The skeletal remains of more than 100 Moriori ancestors, the indigenous people of Rēkohu, or the Chatham Islands, have been returned to the tribe from the UK, as part of the largest single repatriation of Moriori remains to date.
The ancestral remains, or karāpuna in the Moriori dialect, were unceremoniously dug up by settlers to be traded as curiosities, and have been in collections for 100 years at the Natural History Museum in London and in Aotearoa, New Zealand.
But on Friday morning, under rainy Wellington skies, they were finally returned to their people, in a moving ceremony held at Te Papa Tongarewa, the national museum. There, the remains will be temporarily kept in a wāhi tapu, a sacred resting place, before they are returned to their proper resting place at Rēkohu.
The Natural History Museum in London has returned 111 Moriori ancestral remains and two Maori ancestral remains. At the same time, nearly 200 karāpuna from five national museums and universities have been returned, in what constitutes the largest internal repatriation.
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The overseas repatriation, the culmination of 15 years of research and negotiations, marks the first time the Natural History Museum has agreed to return ancestral remains to New Zealand.
“It’s fulfilling an obligation to our ancestors,” says Maui Solomon, chairman of the Hokotehi Moriori Trust, who had tears in his eyes during the ceremony.
“To have suffered so much through the history of post-colonial contact and then to have taken their remains to the high seas for research or curiosity more than 100 years ago, to bring them back home… is, in many ways, the greatest honor of our ancestors.”
Moriori and Māori have great reverence for their ancestors, Solomon said, adding that the Karāpuna would have been “thrilled and happy” to hear their language, which is in the process of being revived, spoken at the ceremony.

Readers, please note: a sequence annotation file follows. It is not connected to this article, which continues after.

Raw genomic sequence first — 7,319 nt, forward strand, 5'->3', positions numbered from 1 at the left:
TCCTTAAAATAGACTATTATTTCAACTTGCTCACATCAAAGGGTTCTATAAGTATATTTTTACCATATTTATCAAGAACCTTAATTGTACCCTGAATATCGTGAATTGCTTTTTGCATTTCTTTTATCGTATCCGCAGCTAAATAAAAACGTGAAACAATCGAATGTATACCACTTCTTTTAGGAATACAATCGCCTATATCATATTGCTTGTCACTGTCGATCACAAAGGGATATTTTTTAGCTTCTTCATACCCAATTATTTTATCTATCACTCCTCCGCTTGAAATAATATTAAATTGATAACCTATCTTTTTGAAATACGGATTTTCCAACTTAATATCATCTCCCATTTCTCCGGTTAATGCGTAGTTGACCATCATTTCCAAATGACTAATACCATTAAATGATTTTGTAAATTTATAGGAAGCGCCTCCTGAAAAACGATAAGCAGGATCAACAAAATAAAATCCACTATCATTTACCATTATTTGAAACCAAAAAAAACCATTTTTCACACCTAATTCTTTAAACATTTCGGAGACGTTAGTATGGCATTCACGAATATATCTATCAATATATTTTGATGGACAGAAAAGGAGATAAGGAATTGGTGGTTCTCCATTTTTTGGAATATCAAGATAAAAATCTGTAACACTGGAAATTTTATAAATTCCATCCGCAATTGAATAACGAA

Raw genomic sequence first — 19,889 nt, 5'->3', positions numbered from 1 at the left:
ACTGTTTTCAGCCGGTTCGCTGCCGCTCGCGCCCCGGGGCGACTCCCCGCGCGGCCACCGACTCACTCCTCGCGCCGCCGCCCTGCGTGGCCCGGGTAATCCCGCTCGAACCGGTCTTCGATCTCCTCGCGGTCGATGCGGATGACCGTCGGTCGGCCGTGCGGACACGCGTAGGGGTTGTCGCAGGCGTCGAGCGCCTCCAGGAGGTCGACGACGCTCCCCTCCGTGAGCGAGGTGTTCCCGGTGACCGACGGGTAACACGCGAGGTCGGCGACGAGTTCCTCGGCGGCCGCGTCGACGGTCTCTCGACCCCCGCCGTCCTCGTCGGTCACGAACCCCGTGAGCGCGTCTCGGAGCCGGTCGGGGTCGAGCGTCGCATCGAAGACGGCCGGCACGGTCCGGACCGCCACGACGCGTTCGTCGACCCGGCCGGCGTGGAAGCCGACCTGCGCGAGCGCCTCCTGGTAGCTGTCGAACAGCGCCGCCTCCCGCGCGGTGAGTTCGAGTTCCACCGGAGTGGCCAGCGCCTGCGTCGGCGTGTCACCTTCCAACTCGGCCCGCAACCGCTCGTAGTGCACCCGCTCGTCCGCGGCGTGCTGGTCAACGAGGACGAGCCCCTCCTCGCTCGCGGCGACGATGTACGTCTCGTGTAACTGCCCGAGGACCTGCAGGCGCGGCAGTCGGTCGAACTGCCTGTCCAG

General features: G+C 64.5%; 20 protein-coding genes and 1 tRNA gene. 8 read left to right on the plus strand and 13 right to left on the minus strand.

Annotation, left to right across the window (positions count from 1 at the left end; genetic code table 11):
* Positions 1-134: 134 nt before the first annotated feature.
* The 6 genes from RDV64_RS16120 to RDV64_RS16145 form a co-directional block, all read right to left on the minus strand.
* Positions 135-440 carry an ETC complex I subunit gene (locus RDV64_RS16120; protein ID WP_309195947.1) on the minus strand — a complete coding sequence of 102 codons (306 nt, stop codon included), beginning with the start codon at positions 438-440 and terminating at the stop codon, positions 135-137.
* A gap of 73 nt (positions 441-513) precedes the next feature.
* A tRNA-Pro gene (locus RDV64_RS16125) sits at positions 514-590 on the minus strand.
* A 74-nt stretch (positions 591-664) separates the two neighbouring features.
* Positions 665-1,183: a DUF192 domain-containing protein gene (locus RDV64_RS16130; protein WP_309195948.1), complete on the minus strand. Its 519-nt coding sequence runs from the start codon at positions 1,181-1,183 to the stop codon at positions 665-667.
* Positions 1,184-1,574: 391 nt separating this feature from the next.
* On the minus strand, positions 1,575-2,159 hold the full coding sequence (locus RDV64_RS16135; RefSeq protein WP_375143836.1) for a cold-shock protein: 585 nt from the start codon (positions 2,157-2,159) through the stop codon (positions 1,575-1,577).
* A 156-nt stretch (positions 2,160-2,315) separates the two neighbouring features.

“It’s the shoulders we stand on [on] today… to say ‘we haven’t forgotten you, we’ve done our best to bring you home from anywhere in the world’… that’s pretty emotional.”
A change in museum culture
New Zealand, like all colonized countries, has a painful history with indigenous remains being stolen and traded.
From 1769 to the 1970s, thousands of Maori and Moriori ancestral remains were treated as tradable goods, curiosities, and objects of scientific interest. The trade in toi moko (mummified tattooed heads) peaked between the early 19th century and 1820.
But since the 1970s, New Zealand has a strong history of requesting such remains from abroad. In 2003, the country created its first government-funded international repatriation program: Karanga Aotearoa. Now he has seen the return of 800 Maori and remnants of Moriori.
Its manager, Te Herekiekie Herewini, said contact was made with the Natural History Museum in 2003 and it took until 2018 to reach an agreement. This has to do in part with the way the British government and its museums have viewed ancestral remains, Herewini said.
“These remains were mere objects that they could possess, they could collect and transfer…so their policies reflected that: they were the owners of these skeletal remains and we needed their permission for our ancestors to come home.”
The Natural History Museum said the repatriation was an important moment, with its director Doug Gurr adding that the museum was committed to dialogue with governments and communities that wanted to claim the remains back.
“The repatriation of remains to countries and communities of origin is part of a process of healing and reconciliation,” said Gurr.
A global repatriation movement is now forcing cultural institutions around the world to challenge their notions of possession. In recent years, European museums have received requests from Egypt, Italy, Chile, Australia, Canada and Gibraltar, among others.
The Natural History Museum has approximately 27,000 skeletal remains in its collection, of which about half are from outside the UK. There are believed to be another 200 New Zealand remains in his collection that are not part of this repatriation effort.
“We are just one of several indigenous peoples, so it takes quite a bit of time,” Herewini said, adding that it is necessary to evaluate the provenance and DNA of each one.
Karanga Aotearoa has seven other ongoing repatriation processes with overseas institutes in the US and Europe.
“At the end of the day, that institution decides what it wants to do. We can knock on the door and ask.”
It is also a significant step for national institutions considering their own colonial legacy by taking, trading and possessing ancestral remains.
Solomon, who attended the formal handover ceremony at London’s Natural History Museum last week, said the repatriation marked a change in the way colonial cultural institutions recognized the importance of ancestral remains.
“These colonial institutions have certainly advanced from where they were 10, even five years ago… that’s a really positive thing.”
He praised Karanga Aotearoa for the “relentless commitment and passion for this work” over the past 20 years, and the government for funding the work.
“I think it is spreading and helping other institutions abroad to see that this is the right thing to do.”